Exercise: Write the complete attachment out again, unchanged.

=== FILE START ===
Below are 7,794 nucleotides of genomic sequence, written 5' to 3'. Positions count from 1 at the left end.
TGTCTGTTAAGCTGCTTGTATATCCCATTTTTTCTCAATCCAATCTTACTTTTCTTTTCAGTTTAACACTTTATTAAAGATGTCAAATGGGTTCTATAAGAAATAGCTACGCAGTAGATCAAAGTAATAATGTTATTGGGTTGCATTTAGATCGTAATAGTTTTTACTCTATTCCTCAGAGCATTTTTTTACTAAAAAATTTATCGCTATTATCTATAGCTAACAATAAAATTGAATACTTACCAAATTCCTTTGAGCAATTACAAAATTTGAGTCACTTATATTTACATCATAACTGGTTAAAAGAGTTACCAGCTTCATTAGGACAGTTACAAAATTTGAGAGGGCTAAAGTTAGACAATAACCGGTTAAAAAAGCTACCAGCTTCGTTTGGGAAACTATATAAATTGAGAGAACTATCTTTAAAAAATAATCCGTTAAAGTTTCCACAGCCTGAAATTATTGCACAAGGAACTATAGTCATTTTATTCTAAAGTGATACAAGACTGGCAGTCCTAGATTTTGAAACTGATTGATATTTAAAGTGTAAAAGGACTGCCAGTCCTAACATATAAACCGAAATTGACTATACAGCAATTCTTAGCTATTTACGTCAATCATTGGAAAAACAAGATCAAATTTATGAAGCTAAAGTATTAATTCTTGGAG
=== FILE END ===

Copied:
Below are 7,794 nucleotides of genomic sequence, written 5' to 3'. Positions count from 1 at the left end.
TGTCTGTTAAGCTGCTTGTATATCCCATTTTTTCTCAATCCAATCTTACTTTTCTTTTCAGTTTAACACTTTATTAAAGATGTCAAATGGGTTCTATAAGAAATAGCTACGCAGTAGATCAAAGTAATAATGTTATTGGGTTGCATTTAGATCGTAATAGTTTTTACTCTATTCCTCAGAGCATTTTTTTACTAAAAAATTTATCGCTATTATCTATAGCTAACAATAAAATTGAATACTTACCAAATTCCTTTGAGCAATTACAAAATTTGAGTCACTTATATTTACATCATAACTGGTTAAAAGAGTTACCAGCTTCATTAGGACAGTTACAAAATTTGAGAGGGCTAAAGTTAGACAATAACCGGTTAAAAAAGCTACCAGCTTCGTTTGGGAAACTATATAAATTGAGAGAACTATCTTTAAAAAATAATCCGTTAAAGTTTCCACAGCCTGAAATTATTGCACAAGGAACTATAGTCATTTTATTCTAAAGTGATACAAGACTGGCAGTCCTAGATTTTGAAACTGATTGATATTTAAAGTGTAAAAGGACTGCCAGTCCTAACATATAAACCGAAATTGACTATACAGCAATTCTTAGCTATTTACGTCAATCATTGGAAAAACAAGATCAAATTTATGAAGCTAAAGTATTAATTCTTGGAG